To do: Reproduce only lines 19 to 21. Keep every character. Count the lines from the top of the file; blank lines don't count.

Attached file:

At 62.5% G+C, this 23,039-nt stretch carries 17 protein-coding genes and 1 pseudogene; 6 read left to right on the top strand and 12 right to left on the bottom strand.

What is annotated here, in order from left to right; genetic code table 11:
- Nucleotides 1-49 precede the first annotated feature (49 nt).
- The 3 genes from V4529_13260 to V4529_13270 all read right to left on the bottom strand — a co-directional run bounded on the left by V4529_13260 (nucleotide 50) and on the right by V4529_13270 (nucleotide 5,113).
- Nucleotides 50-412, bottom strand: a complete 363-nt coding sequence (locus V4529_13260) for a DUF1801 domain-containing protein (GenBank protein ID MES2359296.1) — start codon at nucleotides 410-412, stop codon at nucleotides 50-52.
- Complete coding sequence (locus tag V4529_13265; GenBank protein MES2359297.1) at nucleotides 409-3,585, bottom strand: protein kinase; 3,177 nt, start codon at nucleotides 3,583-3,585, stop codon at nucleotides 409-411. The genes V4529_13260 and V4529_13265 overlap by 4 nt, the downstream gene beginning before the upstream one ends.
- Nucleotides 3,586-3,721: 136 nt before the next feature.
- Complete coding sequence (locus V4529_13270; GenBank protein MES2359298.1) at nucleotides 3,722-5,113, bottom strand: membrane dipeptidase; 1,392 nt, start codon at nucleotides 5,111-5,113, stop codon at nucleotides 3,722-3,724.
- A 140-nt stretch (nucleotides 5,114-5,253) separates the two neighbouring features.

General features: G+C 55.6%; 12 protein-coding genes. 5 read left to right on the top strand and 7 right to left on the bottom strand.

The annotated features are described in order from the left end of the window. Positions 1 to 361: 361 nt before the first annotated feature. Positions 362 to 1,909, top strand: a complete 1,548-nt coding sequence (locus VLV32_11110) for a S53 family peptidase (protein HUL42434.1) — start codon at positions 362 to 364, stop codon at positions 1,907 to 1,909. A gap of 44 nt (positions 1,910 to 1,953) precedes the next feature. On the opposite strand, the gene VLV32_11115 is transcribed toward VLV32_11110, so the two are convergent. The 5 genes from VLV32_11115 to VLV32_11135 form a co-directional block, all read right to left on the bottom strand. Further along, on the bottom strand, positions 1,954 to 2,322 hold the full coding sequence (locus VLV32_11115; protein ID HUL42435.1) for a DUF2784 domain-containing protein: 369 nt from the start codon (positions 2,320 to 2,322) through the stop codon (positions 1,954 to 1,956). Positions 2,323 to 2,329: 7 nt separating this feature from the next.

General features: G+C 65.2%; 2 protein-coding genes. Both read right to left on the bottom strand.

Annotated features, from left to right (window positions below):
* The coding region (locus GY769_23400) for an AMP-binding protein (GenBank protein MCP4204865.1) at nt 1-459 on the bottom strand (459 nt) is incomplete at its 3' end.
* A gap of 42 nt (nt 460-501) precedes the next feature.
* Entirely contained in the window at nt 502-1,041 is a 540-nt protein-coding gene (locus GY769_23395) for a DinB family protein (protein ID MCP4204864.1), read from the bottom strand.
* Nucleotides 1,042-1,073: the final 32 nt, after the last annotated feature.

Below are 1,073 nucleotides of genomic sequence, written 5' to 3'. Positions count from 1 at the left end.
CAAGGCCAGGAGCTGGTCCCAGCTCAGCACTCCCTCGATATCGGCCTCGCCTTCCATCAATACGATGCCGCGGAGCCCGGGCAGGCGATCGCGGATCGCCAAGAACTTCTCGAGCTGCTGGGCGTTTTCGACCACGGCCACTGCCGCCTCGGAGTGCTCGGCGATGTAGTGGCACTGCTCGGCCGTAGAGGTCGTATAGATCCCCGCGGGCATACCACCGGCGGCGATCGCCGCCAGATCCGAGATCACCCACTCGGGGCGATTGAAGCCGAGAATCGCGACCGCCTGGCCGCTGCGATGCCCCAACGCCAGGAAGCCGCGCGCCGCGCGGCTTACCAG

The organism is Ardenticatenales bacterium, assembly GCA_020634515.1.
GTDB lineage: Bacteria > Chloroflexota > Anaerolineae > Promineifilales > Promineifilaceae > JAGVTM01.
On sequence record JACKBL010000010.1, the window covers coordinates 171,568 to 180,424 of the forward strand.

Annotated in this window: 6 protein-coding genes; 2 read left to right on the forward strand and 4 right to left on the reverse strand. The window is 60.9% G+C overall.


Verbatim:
CAAGGCCAGGAGCTGGTCCCAGCTCAGCACTCCCTCGATATCGGCCTCGCCTTCCATCAATACGATGCCGCGGAGCCCGGGCAGGCGATCGCGGATCGCCAAGAACTTCTCGAGCTGCTGGGCGTTTTCGACCACGGCCACTGCCGCCTCGGAGTGCTCGGCGATGTAGTGGCACTGCTCGGCCGTAGAGGTCGTATAGATCCCCGCGGGCATACCACCGGCGGCGATCGCCGCCAGATCCGAGATCACCCACTCGGGGCGATTGAAGCCGAGAATCGCGACCGCCTGGCCGCTGCGATGCCCCAACGCCAGGAAGCCGCGCGCCGCGCGGCTTACCAG

The organism is Ardenticatenales bacterium, assembly GCA_020634515.1.
GTDB lineage: Bacteria > Chloroflexota > Anaerolineae > Promineifilales > Promineifilaceae > JAGVTM01.